New Center for Student Success is ‘one-stop-shop’ for engineering students


Senior Electrical Engineering majors Cole Richardson and Sarah Cusick are already taking advantage of the new James and Gay Hardymon Center for Student Success located in Anderson Tower on the University of Kentucky campus in Lexington, Kentucky on Tuesday, Sept. 19, 2017. Kaitlyn Gumm | Staff

Bailey Vandiver

A $3.5 million donation to the College of Engineering funded the James and Gay Hardymon Center for Student Success.

Alumnus James F. Hardymon donated the money for the renovation of the third floor of F. Paul Anderson Tower. The Hardymon family donated an addition $1 million for an endowment to support engineering student enrichment, according to Kimberly Anderson, chemical engineering professor and associate dean for Administration and Academic Affairs in the College of Engineering. That said enrichment includes things like education abroad and undergraduate research opportunities.

Previously, the engineering library was on the third floor. Now, the 9,600 square feet space includes a state-of-the-art study area with movable furniture, monitors, white boards and areas for Presentation U! and Tau Beta Pi engineering tutoring, Anderson said.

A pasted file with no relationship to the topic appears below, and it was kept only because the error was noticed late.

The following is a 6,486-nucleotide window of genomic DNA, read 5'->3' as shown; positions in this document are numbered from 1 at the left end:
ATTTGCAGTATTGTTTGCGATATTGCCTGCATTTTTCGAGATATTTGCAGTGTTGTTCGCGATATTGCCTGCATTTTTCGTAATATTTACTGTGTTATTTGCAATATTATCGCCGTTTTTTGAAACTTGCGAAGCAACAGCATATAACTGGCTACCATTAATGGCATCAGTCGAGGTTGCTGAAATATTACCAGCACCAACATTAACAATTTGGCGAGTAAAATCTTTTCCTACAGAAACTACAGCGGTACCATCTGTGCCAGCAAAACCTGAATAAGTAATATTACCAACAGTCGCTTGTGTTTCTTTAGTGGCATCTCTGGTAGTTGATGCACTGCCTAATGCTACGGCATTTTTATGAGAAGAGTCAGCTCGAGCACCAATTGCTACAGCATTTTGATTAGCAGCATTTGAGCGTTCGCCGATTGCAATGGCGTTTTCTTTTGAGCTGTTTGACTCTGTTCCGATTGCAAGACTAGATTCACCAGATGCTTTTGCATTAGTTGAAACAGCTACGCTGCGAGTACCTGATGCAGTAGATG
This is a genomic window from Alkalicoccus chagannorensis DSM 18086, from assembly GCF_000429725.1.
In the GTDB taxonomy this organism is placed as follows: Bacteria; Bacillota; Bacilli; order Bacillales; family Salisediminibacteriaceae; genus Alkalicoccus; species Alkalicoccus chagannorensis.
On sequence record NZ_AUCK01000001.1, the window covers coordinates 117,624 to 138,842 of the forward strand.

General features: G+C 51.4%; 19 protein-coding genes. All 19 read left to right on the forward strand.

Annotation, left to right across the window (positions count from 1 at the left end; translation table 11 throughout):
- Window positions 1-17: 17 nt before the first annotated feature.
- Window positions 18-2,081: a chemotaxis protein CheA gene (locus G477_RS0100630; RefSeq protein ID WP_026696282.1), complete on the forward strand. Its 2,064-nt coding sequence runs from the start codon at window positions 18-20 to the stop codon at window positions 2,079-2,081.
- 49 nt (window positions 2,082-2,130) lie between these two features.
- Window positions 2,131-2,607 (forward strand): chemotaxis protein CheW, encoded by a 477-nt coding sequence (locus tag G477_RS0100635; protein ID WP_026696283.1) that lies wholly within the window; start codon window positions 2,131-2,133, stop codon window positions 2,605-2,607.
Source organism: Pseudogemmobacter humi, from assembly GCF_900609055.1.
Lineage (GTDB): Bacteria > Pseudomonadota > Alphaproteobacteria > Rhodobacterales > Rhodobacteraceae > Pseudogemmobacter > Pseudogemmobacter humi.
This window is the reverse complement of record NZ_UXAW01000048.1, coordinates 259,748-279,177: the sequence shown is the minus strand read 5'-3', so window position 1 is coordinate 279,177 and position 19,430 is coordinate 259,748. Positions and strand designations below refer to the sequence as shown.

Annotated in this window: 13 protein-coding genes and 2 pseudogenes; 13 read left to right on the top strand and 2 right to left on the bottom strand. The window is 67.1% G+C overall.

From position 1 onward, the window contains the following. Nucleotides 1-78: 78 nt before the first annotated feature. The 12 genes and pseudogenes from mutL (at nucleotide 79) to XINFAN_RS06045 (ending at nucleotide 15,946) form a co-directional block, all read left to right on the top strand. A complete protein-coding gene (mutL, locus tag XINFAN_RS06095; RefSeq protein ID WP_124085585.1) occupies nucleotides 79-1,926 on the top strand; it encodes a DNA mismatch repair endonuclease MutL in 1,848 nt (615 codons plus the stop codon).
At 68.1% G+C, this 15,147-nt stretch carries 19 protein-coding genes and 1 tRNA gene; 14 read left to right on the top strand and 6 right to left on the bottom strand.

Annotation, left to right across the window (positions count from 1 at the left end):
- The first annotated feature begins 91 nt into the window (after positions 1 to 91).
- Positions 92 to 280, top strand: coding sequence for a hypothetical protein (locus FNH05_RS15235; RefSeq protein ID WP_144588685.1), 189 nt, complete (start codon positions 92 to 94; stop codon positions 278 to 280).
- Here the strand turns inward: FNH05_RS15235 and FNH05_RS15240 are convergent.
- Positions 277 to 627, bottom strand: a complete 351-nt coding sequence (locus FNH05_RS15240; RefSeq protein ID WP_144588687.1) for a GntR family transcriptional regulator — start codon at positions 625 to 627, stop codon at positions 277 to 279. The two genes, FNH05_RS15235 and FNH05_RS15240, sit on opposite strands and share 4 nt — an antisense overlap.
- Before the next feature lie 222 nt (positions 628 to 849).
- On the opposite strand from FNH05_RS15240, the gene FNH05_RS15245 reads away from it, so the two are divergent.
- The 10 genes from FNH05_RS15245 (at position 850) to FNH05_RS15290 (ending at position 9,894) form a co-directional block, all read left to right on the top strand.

“A student can be sitting in the study area, realize he or she needs some assistance and can walk right over to tutoring,” Anderson said.

Psychology senior Ranym Nenneh is the student program coordinator for Presentation U! and works in the center.

“This new renovation has helped target more engineering majors,” she said. “The collaboration between transformative learning and the engineering department has been very successful.” 

Additionally, the Career Development Team, freshmen advisers and student records are all located in the office suite. An adviser from the UK Education Abroad Office spends two hours each week in the center to offer information to students. 

“It is a truly one-stop-shop for student services,” Anderson said.

Anderson said this and other recent engineering projects would not have been possible without the generous support of donors.